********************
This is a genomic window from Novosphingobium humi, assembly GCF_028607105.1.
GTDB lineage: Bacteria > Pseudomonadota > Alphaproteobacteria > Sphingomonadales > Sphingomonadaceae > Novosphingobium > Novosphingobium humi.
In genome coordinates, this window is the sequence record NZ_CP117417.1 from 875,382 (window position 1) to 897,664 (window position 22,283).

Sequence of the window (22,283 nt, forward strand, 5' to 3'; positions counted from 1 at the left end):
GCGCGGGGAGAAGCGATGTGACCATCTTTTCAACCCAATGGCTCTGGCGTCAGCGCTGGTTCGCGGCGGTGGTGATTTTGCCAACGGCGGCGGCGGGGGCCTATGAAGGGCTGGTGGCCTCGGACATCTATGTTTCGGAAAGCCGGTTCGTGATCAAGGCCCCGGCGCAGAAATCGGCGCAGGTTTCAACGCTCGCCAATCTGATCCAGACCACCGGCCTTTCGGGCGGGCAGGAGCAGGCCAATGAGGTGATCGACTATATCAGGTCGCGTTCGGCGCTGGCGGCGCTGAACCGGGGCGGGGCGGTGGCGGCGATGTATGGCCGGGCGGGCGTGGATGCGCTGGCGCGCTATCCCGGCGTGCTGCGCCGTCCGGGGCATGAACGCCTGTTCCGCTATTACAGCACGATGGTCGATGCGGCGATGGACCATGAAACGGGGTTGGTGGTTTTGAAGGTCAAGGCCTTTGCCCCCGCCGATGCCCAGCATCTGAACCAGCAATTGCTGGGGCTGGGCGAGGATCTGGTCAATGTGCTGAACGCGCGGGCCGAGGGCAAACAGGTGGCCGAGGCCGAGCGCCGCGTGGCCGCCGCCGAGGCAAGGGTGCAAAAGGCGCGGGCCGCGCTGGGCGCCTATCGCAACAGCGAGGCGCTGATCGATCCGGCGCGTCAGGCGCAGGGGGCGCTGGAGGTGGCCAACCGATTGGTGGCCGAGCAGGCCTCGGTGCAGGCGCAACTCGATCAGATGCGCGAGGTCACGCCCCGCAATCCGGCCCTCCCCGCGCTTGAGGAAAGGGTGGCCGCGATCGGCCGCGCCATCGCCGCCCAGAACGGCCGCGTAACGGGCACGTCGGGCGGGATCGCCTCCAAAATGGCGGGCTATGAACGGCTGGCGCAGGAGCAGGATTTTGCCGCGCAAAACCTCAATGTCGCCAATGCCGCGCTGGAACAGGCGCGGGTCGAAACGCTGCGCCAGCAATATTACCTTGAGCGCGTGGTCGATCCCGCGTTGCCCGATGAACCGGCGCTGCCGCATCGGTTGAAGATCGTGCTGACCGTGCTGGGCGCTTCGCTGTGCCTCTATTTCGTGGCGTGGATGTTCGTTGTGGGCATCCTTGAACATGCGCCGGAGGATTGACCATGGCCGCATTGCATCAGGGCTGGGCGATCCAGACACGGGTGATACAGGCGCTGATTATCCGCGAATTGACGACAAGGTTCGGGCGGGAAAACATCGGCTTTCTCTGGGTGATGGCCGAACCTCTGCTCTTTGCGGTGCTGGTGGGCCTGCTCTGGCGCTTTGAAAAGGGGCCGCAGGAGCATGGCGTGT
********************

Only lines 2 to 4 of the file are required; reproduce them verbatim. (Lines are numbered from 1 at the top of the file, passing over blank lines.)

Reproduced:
GTDB lineage: Bacteria > Pseudomonadota > Alphaproteobacteria > Sphingomonadales > Sphingomonadaceae > Novosphingobium > Novosphingobium humi.
In genome coordinates, this window is the sequence record NZ_CP117417.1 from 875,382 (window position 1) to 897,664 (window position 22,283).

Sequence of the window (22,283 nt, forward strand, 5' to 3'; positions counted from 1 at the left end):